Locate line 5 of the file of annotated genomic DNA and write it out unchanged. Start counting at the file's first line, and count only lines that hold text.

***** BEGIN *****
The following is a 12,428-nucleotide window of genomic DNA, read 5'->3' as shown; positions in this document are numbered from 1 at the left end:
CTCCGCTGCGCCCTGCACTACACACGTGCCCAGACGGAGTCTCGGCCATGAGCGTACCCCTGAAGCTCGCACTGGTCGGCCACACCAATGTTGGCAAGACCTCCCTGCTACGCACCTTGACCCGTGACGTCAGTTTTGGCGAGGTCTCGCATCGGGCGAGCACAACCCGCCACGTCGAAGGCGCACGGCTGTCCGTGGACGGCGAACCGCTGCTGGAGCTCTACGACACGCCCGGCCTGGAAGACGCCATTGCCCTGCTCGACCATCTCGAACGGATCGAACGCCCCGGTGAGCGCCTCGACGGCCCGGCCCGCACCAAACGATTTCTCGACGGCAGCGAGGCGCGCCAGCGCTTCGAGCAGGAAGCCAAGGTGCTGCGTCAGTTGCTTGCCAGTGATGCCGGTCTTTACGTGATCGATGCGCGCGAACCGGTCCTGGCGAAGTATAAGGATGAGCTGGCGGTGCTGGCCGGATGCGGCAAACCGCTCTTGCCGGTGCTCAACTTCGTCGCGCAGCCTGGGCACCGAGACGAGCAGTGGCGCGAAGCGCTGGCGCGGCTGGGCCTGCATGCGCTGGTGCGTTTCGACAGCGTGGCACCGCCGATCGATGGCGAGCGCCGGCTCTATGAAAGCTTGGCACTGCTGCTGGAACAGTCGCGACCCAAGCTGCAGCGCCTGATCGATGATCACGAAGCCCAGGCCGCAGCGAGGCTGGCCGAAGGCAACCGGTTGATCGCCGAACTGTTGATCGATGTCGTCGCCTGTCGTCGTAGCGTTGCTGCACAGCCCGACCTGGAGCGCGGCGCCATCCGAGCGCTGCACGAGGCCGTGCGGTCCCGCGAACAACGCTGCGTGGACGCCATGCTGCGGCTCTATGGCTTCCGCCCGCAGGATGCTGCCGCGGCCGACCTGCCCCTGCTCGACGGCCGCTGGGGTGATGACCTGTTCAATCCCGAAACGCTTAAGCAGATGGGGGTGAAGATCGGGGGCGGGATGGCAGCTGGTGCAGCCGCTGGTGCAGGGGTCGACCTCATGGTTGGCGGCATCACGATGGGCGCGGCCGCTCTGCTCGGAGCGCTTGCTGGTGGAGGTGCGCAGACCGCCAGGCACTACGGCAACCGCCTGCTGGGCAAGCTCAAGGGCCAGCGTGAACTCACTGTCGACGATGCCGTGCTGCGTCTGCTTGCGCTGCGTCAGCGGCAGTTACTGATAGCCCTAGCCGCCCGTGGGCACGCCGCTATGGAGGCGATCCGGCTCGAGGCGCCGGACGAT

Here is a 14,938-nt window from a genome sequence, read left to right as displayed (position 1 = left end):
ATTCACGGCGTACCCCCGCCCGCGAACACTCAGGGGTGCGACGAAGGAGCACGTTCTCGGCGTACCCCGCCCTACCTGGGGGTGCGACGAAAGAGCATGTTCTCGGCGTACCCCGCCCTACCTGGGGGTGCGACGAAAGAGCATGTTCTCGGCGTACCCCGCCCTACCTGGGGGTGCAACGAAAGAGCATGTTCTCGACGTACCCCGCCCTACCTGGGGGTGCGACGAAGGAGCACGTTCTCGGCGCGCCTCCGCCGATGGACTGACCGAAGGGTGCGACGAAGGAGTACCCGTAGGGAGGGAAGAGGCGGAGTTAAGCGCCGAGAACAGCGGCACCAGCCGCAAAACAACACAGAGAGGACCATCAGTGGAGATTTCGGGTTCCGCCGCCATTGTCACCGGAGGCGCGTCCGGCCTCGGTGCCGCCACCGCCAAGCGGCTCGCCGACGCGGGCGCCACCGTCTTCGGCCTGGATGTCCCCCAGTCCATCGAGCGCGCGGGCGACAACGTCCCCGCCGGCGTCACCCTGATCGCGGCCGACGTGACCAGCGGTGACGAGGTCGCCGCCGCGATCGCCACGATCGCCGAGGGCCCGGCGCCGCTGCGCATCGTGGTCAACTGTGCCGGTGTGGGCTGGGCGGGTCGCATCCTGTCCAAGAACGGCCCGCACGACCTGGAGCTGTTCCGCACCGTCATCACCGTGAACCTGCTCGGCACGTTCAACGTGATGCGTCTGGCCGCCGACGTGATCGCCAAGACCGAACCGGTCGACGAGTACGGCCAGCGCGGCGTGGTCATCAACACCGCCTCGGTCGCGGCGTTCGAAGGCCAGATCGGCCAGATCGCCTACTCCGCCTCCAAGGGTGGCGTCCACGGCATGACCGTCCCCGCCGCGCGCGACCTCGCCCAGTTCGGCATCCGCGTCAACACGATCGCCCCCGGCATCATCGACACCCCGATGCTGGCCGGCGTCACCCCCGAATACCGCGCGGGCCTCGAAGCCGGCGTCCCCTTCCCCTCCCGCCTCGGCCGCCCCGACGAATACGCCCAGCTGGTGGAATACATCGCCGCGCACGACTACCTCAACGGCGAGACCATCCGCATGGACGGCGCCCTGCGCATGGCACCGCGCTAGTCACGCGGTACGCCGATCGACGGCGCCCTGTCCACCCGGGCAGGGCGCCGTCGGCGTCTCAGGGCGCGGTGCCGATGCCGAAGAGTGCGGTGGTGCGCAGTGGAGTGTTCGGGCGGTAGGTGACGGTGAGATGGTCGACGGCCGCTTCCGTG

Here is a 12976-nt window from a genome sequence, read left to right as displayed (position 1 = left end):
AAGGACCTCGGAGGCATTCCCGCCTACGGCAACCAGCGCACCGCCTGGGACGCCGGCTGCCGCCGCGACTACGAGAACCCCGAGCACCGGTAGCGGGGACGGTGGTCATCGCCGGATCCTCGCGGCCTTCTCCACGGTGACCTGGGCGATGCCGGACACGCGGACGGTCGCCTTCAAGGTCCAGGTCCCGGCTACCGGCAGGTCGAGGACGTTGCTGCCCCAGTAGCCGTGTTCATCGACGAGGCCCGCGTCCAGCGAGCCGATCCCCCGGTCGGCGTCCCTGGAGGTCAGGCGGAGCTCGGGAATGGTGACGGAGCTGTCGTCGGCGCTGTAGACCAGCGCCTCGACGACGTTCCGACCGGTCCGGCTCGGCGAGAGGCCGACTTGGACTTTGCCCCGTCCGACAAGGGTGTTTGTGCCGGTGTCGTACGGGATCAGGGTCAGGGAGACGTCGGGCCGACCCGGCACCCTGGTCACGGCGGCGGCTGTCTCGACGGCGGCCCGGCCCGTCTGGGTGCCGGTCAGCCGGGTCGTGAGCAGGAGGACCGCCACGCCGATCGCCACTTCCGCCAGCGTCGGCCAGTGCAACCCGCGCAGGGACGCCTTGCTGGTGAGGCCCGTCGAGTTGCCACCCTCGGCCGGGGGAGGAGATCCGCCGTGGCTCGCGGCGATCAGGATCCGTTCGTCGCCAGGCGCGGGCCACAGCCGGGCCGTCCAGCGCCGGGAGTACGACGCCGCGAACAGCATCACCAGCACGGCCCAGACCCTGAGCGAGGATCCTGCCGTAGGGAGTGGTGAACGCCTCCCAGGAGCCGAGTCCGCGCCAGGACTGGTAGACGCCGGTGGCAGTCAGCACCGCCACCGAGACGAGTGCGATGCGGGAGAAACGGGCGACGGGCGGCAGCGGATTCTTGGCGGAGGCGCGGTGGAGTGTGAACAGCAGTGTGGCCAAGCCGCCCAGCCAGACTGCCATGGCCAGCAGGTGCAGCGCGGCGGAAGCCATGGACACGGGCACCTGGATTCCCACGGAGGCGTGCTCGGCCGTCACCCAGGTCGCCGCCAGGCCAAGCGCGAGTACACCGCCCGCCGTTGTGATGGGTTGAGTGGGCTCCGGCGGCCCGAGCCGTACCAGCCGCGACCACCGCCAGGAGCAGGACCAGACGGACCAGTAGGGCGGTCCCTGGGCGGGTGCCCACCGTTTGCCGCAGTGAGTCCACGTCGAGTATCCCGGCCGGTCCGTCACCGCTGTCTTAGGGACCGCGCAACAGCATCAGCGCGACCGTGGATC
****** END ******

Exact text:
Here is a 12976-nt window from a genome sequence, read left to right as displayed (position 1 = left end):